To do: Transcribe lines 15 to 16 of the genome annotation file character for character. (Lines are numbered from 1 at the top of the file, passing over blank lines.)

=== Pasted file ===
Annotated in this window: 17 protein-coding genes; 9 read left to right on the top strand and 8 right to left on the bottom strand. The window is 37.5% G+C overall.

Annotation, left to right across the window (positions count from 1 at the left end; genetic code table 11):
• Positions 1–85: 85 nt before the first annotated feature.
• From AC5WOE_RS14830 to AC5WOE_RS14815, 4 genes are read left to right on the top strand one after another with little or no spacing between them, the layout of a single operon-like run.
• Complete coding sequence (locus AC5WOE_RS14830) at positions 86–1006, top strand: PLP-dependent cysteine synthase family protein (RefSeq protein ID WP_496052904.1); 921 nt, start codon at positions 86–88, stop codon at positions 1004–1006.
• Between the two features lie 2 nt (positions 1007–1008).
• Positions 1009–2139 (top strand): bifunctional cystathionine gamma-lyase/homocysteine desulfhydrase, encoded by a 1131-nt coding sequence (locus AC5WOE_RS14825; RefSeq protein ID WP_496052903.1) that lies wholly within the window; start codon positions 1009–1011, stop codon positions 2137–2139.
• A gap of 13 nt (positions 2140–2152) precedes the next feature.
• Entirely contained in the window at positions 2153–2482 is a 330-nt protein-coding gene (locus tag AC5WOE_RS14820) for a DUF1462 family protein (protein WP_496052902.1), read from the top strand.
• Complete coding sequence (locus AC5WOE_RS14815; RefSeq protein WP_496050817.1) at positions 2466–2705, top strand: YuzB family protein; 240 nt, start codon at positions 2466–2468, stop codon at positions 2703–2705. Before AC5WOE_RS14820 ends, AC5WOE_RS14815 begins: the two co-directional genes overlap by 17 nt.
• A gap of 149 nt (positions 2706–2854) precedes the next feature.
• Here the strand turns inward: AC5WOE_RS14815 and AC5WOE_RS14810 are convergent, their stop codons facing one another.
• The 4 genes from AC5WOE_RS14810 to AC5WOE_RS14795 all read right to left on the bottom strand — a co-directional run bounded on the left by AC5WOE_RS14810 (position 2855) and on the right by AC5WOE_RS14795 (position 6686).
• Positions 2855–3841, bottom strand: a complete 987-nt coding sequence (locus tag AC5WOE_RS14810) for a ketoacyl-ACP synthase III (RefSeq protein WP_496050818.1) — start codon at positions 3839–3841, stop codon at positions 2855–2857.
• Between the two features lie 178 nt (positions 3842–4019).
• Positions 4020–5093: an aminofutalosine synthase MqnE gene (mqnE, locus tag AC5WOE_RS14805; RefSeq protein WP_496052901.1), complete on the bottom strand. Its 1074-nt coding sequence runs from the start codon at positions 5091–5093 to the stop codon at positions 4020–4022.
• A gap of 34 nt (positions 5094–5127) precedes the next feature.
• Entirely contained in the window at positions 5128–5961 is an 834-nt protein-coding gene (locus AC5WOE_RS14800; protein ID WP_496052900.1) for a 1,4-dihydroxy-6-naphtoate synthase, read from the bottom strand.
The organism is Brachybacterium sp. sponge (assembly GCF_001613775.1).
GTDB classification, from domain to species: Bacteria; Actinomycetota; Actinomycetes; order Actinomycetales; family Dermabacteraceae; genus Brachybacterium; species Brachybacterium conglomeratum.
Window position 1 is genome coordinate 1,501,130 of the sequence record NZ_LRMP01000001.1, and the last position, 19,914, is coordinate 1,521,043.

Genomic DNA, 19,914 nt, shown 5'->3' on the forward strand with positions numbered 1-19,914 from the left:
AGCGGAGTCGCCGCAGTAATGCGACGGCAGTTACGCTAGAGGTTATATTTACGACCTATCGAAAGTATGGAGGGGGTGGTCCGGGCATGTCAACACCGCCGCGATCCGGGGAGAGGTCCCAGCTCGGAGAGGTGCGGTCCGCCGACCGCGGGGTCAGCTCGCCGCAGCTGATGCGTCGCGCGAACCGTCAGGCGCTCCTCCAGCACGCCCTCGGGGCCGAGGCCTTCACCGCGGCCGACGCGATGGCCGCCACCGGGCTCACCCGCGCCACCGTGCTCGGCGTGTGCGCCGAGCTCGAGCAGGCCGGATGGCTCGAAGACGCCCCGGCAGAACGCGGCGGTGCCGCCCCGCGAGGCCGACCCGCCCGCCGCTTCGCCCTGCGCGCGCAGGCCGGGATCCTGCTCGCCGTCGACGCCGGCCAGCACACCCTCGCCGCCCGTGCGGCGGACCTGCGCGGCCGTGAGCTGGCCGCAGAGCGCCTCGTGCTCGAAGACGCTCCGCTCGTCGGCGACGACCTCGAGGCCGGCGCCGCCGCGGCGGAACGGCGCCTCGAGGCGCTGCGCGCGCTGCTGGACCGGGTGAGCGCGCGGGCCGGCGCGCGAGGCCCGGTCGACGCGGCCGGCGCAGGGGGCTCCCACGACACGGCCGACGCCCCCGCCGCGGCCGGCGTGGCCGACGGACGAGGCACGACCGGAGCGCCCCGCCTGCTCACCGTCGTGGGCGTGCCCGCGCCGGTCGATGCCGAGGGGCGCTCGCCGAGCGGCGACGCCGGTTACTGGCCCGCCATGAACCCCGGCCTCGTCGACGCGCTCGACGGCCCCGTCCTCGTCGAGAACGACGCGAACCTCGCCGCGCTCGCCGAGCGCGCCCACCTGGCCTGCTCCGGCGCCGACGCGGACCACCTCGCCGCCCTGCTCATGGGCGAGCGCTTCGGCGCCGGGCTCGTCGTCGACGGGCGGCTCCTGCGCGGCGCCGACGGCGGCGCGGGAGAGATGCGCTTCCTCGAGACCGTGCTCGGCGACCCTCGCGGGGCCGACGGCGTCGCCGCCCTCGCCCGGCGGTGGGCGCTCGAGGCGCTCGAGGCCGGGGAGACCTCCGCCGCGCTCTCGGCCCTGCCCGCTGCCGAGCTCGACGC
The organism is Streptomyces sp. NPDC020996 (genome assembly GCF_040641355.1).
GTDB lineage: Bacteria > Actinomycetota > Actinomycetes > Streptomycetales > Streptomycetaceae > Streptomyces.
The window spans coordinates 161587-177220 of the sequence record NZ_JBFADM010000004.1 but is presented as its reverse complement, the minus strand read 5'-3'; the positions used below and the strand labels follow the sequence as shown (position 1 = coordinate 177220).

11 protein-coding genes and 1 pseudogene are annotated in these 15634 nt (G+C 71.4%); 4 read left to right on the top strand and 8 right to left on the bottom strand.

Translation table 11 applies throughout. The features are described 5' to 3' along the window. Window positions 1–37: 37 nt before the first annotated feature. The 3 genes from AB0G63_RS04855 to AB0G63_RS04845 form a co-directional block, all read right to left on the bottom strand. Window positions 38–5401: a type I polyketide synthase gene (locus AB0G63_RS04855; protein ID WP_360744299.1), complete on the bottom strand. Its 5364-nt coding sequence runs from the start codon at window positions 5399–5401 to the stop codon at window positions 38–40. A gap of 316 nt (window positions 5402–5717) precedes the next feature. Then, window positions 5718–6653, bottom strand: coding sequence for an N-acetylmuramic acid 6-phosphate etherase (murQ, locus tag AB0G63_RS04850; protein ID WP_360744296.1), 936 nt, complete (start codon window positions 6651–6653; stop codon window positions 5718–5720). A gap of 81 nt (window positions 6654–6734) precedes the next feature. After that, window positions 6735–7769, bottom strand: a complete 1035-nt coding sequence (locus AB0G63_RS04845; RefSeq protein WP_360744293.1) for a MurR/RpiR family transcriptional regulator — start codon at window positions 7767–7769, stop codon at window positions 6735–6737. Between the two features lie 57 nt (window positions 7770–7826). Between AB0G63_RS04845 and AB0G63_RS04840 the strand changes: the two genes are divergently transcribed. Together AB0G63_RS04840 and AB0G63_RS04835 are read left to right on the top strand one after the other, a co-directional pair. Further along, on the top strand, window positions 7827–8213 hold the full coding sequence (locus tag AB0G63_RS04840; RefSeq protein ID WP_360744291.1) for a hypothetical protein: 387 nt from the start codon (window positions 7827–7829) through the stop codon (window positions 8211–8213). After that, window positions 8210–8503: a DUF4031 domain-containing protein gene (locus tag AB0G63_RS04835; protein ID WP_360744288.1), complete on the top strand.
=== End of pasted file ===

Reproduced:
• Between the two features lie 178 nt (positions 3842–4019).
• Positions 4020–5093: an aminofutalosine synthase MqnE gene (mqnE, locus tag AC5WOE_RS14805; RefSeq protein WP_496052901.1), complete on the bottom strand. Its 1074-nt coding sequence runs from the start codon at positions 5091–5093 to the stop codon at positions 4020–4022.